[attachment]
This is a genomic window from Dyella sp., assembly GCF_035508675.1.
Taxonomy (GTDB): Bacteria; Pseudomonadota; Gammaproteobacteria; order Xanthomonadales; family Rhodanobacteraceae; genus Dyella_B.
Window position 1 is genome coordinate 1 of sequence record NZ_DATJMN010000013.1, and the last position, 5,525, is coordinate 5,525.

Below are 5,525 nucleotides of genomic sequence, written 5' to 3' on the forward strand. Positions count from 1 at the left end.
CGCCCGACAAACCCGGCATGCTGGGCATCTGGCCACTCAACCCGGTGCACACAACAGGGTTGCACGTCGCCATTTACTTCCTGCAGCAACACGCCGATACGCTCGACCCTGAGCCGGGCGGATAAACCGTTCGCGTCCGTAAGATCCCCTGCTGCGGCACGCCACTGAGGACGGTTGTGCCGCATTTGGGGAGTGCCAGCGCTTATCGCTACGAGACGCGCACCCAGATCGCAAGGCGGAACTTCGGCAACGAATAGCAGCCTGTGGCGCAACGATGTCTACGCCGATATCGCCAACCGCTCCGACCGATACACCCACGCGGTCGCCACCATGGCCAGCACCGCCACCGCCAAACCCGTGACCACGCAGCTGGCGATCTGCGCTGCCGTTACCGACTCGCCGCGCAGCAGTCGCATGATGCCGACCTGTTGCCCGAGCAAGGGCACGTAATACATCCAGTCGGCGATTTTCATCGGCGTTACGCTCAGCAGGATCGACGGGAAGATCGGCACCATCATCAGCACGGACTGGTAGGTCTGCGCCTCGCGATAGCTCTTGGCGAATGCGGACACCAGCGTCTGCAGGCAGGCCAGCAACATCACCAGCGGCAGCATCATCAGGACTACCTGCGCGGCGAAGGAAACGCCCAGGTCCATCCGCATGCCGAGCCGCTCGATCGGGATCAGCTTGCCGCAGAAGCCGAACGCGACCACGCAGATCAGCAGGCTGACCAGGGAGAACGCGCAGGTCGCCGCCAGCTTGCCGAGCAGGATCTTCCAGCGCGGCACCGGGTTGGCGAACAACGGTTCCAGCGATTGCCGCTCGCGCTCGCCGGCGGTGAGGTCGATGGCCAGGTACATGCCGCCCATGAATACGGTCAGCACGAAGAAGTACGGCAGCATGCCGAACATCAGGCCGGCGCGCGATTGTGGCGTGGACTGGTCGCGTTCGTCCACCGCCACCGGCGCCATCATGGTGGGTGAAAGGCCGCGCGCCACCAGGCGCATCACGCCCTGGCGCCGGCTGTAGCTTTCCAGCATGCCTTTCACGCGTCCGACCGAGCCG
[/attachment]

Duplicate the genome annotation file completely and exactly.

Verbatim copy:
This is a genomic window from Dyella sp., assembly GCF_035508675.1.
Taxonomy (GTDB): Bacteria; Pseudomonadota; Gammaproteobacteria; order Xanthomonadales; family Rhodanobacteraceae; genus Dyella_B.
Window position 1 is genome coordinate 1 of sequence record NZ_DATJMN010000013.1, and the last position, 5,525, is coordinate 5,525.

Below are 5,525 nucleotides of genomic sequence, written 5' to 3' on the forward strand. Positions count from 1 at the left end.
CGCCCGACAAACCCGGCATGCTGGGCATCTGGCCACTCAACCCGGTGCACACAACAGGGTTGCACGTCGCCATTTACTTCCTGCAGCAACACGCCGATACGCTCGACCCTGAGCCGGGCGGATAAACCGTTCGCGTCCGTAAGATCCCCTGCTGCGGCACGCCACTGAGGACGGTTGTGCCGCATTTGGGGAGTGCCAGCGCTTATCGCTACGAGACGCGCACCCAGATCGCAAGGCGGAACTTCGGCAACGAATAGCAGCCTGTGGCGCAACGATGTCTACGCCGATATCGCCAACCGCTCCGACCGATACACCCACGCGGTCGCCACCATGGCCAGCACCGCCACCGCCAAACCCGTGACCACGCAGCTGGCGATCTGCGCTGCCGTTACCGACTCGCCGCGCAGCAGTCGCATGATGCCGACCTGTTGCCCGAGCAAGGGCACGTAATACATCCAGTCGGCGATTTTCATCGGCGTTACGCTCAGCAGGATCGACGGGAAGATCGGCACCATCATCAGCACGGACTGGTAGGTCTGCGCCTCGCGATAGCTCTTGGCGAATGCGGACACCAGCGTCTGCAGGCAGGCCAGCAACATCACCAGCGGCAGCATCATCAGGACTACCTGCGCGGCGAAGGAAACGCCCAGGTCCATCCGCATGCCGAGCCGCTCGATCGGGATCAGCTTGCCGCAGAAGCCGAACGCGACCACGCAGATCAGCAGGCTGACCAGGGAGAACGCGCAGGTCGCCGCCAGCTTGCCGAGCAGGATCTTCCAGCGCGGCACCGGGTTGGCGAACAACGGTTCCAGCGATTGCCGCTCGCGCTCGCCGGCGGTGAGGTCGATGGCCAGGTACATGCCGCCCATGAATACGGTCAGCACGAAGAAGTACGGCAGCATGCCGAACATCAGGCCGGCGCGCGATTGTGGCGTGGACTGGTCGCGTTCGTCCACCGCCACCGGCGCCATCATGGTGGGTGAAAGGCCGCGCGCCACCAGGCGCATCACGCCCTGGCGCCGGCTGTAGCTTTCCAGCATGCCTTTCACGCGTCCGACCGAGCCG